R (on the application of C) v Secretary of State for Work and Pensions: Queen's Bench Division, Administrative Court (London): 18 July 2014

Right to respect for private and family life - Gender - Defendant secretary of state having policies concerning holding of information of gender reassignment - Claimant issuing judicial review proceedings, contending policies unlawful

In 2003, the claimant began transition from male to female and, in January 2004, changed her name. In March 2006, she received a gender recognition certificate (GRC) and the issue of her GRC was notified to the Department of Work and Pensions (the DWP), as she was in receipt of jobseeker's allowance.

The claimant issued judicial review proceedings, challenging the defendant secretary of state's: (i) Special Customer Record policy (the SCR policy), which limited access by DWP employees and others to sensitive information; (ii) the policy of visibly retaining the gender change data on the customer information system in the case of individuals who had a GRC (the retention policy); and (iii) the policy of visibly noting the existence of a GRC (the noting policy).

The claimant contended that the policies were unlawful because: (i) they constituted violations of her rights under articles 8 and 14 of the European Convention on Human Rights (the Convention); (ii) they directly or indirectly discriminated against her by reason of her gender reassignment, contrary to sections 13, 19 and 29 of the Equality Act 2010 (the 2010 act); (iii) the secretary of state had failed to comply with his public sector equality duty, under section 149 of the 2010 act; and (iv) the SCR policy was irrational.

The secretary of state justified the retention and noting policies on the grounds that the gender history was required to calculate state pension age, as it varied by gender in some circumstances, and to reduce the risk of identities being stolen and of fraud.

The court ruled: (1) With respect to the retention and noting policies, the interference with the claimant's private life from the application of the retention and noting policies met the test of necessity. Although those policies had a proper legal foundation, they lacked clarity and precision, and were not readily accessible. The retention and noting policies would need to be kept under review, since their primary justification would reduce over time, although they would still provide some protection against fraudulent claims.

Assuming that the SCR policy constituted an interference with the claimant's right under article 8 of the Convention, the evidence established that the application of the SCR policy could give rise to difficulties. The SCR policy was over elaborate and tended to have the effect it wished to avoid: drawing attention to transgender customers. The need for the retention of the information would reduce in time and, as it did so, the need to justify its retention would increase.

Article 14 of the Convention did not add much to the claimant's claim (see [89], [93], [96], [101] of the judgment).

R (on the application of Gillan) v Metropolitan Police Comr [2006] 4 All ER 1041 applied; R (on the application of Wood) v Metropolitan Police Comr [2009] 4 All ER 951 applied.

(2) The claimant's direct discrimination argument failed as a matter of analysis. The DWP did not have a policy or practice of noting the sensitive personal data of any particular individual. It collected and retained data which was relevant to the identity of customers for the purposes of the payment of benefits and pensions.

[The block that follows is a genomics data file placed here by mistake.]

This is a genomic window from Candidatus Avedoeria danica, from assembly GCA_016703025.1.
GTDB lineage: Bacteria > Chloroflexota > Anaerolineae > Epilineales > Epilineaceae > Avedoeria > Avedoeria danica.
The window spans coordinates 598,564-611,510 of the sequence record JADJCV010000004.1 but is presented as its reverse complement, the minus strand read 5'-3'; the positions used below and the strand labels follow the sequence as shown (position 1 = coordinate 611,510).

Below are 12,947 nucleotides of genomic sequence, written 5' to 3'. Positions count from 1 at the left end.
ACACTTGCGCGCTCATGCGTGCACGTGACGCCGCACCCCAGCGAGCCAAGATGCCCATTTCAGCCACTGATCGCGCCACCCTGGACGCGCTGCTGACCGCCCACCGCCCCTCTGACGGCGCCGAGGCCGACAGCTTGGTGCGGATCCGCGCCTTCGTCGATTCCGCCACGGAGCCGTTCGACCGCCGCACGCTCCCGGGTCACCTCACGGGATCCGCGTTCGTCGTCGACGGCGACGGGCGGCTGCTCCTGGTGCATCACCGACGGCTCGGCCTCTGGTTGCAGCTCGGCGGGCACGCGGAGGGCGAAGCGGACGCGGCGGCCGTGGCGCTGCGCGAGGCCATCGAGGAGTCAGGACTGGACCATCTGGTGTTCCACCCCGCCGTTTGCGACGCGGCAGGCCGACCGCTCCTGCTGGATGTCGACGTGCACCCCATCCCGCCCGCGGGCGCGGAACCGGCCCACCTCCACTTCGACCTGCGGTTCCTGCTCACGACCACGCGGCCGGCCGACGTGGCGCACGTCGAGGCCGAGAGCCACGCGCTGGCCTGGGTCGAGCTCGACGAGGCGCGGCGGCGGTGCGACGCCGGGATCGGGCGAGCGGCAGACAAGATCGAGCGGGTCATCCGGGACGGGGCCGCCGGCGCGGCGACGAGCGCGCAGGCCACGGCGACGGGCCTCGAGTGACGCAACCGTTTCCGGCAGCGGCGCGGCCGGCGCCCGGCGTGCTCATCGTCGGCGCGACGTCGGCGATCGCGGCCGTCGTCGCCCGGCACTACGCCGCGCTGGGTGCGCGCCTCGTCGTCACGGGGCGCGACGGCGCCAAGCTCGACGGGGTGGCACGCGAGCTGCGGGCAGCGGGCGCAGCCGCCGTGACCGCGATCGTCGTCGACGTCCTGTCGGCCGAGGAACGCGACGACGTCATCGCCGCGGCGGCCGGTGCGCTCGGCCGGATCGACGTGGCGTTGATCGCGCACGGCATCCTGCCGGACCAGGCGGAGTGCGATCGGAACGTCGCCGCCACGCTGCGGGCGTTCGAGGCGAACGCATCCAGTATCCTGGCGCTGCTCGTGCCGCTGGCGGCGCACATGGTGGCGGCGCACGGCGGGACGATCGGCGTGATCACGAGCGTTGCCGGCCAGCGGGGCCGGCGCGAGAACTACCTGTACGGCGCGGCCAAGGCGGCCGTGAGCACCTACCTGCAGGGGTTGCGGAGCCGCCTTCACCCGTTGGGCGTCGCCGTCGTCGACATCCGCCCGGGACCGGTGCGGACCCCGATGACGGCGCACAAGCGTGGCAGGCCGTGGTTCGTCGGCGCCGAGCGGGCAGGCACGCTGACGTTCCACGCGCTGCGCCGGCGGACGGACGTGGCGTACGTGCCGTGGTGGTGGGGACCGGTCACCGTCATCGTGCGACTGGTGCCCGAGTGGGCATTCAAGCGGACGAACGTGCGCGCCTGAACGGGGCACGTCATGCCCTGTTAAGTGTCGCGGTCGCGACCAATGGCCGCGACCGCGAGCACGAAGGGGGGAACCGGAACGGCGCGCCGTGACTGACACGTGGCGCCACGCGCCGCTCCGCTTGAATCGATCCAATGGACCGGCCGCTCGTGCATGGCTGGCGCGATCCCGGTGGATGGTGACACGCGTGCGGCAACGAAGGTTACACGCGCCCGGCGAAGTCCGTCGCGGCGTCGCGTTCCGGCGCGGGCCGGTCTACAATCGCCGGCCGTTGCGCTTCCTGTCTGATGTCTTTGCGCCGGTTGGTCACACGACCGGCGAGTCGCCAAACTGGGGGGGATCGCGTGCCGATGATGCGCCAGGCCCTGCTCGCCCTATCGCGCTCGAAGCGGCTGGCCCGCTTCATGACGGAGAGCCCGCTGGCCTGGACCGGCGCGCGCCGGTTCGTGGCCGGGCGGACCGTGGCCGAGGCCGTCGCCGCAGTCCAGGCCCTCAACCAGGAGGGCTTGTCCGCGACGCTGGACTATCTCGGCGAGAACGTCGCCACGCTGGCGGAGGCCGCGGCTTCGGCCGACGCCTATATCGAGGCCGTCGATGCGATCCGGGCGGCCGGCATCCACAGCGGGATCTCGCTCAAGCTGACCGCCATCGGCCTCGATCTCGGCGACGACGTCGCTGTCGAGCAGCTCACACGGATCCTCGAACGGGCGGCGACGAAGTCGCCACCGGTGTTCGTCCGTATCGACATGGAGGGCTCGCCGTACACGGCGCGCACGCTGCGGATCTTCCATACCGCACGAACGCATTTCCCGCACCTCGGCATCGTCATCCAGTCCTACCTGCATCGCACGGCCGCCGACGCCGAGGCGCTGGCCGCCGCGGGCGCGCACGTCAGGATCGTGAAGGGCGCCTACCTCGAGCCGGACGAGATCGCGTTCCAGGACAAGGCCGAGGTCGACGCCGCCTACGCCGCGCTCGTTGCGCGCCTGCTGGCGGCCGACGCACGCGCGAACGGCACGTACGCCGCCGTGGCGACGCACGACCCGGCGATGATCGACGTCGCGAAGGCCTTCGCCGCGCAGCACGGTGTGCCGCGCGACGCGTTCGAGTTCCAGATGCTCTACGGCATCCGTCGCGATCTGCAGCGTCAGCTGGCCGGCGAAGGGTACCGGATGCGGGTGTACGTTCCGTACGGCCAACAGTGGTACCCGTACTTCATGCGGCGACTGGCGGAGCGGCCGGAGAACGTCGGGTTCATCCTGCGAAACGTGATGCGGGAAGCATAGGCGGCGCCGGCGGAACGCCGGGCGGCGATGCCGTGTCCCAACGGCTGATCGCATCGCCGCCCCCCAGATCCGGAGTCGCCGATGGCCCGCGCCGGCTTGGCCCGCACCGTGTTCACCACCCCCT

The information about the fact of a GRC was retained because, for the reasons already outlined, it was necessary. The claimant had failed to show that the DWP treated her differently and unfavourably because of her transgender status, rather than as an incident of her transgender status. Nor had the operation of the SCR policy brought about adverse consequences which were materially different to the secretary of state's non-transgender customers who had also been subject to the SCR policy, as there had been no evidence to support that conclusion.

With respect to indirect discrimination, assuming that transgender customers had suffered a particular disadvantage compared to other customers from the operation of the secretary of state's policies, for the reasons previously given as to articles 8 and 14 of the Convention, the secretary of state's arguments were not a complete answer (see [110]-[112], [114], [115] of the judgment).

(3) The evidence clearly demonstrated that the secretary of state had had due regard to the need to eliminate discrimination, harassment and victimisation of transgender customers. That duty had been discharged before and at the time that the relevant policies had been considered. It had been integrated with the public functions of the DWP and continued to be discharged. Accordingly, the claimant had failed to show a breach of section 149 of the act by a considerable margin (see [128], [129] of the judgment).

R (on the application of Baker) v Secretary of State for Communities and Local Government [2008] All ER (D) 412 (Feb) applied; R (on the application of Bailey) v Brent London Borough Council [2011] All ER (D) 193 (Dec) applied.

(4) To the extent that the claimant's argument under articles 8 and 14 of the Convention failed, it was difficult to see how the irrationality argument could succeed. To the extent that the argument succeeded, it was unnecessary to advance the argument on the grounds of irrationality (see [130] of the judgment).

Claire McCann (instructed by Bindmans LLP) for the claimant; Charles Bourne QC and Heather Emmerson (instructed by the Treasury Solicitor) for the secretary of state; Caoilfhionn Gallagher (instructed by Equality and Human Rights Commission) for the for the intervener.

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